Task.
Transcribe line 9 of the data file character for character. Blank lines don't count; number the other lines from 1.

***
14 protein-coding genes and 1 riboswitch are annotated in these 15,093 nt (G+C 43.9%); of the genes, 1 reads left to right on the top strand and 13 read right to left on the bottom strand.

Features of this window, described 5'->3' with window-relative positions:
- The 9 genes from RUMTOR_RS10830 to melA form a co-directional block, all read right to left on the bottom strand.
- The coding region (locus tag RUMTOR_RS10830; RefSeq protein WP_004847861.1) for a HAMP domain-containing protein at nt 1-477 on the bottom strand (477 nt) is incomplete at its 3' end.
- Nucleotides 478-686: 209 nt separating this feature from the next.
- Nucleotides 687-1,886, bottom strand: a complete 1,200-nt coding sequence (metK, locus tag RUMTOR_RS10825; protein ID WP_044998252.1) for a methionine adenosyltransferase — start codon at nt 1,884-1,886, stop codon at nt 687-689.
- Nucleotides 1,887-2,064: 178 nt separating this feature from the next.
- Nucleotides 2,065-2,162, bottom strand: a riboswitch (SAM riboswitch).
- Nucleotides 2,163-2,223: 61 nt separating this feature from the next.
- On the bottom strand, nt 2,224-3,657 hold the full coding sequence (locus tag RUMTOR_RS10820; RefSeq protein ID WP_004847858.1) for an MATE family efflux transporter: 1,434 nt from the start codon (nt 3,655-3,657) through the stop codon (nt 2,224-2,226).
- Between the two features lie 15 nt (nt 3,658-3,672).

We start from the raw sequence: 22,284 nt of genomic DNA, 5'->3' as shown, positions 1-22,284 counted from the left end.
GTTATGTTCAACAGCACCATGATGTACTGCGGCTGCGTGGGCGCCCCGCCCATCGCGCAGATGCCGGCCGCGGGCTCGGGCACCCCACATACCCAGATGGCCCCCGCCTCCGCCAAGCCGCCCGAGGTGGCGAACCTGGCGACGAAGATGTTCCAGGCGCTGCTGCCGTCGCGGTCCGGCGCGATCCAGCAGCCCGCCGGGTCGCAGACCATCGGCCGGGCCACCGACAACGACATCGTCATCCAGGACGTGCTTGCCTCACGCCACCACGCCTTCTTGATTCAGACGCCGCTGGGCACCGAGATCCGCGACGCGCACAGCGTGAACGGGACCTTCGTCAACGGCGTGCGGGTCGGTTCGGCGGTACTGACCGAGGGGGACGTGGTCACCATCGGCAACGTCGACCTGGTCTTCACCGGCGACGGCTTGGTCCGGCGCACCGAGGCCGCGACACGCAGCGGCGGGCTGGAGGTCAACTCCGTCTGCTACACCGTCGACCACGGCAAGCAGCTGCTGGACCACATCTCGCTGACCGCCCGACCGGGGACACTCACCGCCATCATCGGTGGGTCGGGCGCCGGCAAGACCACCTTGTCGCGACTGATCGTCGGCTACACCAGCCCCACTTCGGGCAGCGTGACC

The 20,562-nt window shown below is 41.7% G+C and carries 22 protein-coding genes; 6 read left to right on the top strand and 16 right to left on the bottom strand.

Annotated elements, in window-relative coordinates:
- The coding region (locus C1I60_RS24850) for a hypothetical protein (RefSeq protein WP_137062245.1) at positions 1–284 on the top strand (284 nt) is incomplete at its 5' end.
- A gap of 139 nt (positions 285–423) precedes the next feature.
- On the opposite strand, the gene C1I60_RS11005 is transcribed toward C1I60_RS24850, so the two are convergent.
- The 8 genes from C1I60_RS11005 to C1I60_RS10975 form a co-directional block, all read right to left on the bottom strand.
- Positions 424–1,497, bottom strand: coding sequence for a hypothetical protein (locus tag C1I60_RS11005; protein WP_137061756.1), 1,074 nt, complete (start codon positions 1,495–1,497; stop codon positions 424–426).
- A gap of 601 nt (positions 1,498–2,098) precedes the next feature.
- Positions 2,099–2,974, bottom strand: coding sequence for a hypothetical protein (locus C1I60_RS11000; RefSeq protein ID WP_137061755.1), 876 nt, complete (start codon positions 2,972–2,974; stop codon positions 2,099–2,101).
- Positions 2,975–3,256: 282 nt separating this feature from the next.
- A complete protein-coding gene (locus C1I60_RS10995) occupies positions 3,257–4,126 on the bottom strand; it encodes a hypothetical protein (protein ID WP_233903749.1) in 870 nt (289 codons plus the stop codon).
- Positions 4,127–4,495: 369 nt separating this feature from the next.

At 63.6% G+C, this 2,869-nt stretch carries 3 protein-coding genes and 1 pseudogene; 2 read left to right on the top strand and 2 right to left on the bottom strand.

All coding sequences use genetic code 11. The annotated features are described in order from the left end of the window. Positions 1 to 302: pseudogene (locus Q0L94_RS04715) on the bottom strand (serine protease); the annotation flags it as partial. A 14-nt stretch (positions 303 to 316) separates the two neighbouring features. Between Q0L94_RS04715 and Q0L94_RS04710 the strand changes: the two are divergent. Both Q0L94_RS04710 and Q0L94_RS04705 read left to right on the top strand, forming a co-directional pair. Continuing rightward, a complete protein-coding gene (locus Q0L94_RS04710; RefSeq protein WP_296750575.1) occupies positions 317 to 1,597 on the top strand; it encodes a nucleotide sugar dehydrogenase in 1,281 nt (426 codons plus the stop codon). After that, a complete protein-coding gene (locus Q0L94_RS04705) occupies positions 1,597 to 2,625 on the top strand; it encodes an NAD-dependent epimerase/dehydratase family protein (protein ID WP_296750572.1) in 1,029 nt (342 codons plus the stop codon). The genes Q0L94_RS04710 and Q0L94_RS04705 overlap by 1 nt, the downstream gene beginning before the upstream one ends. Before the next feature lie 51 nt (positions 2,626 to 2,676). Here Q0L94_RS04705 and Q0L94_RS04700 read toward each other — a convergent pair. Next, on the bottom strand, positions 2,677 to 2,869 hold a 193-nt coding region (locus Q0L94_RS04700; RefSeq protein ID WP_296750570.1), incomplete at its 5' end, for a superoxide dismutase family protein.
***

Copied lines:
- Nucleotides 2,163-2,223: 61 nt separating this feature from the next.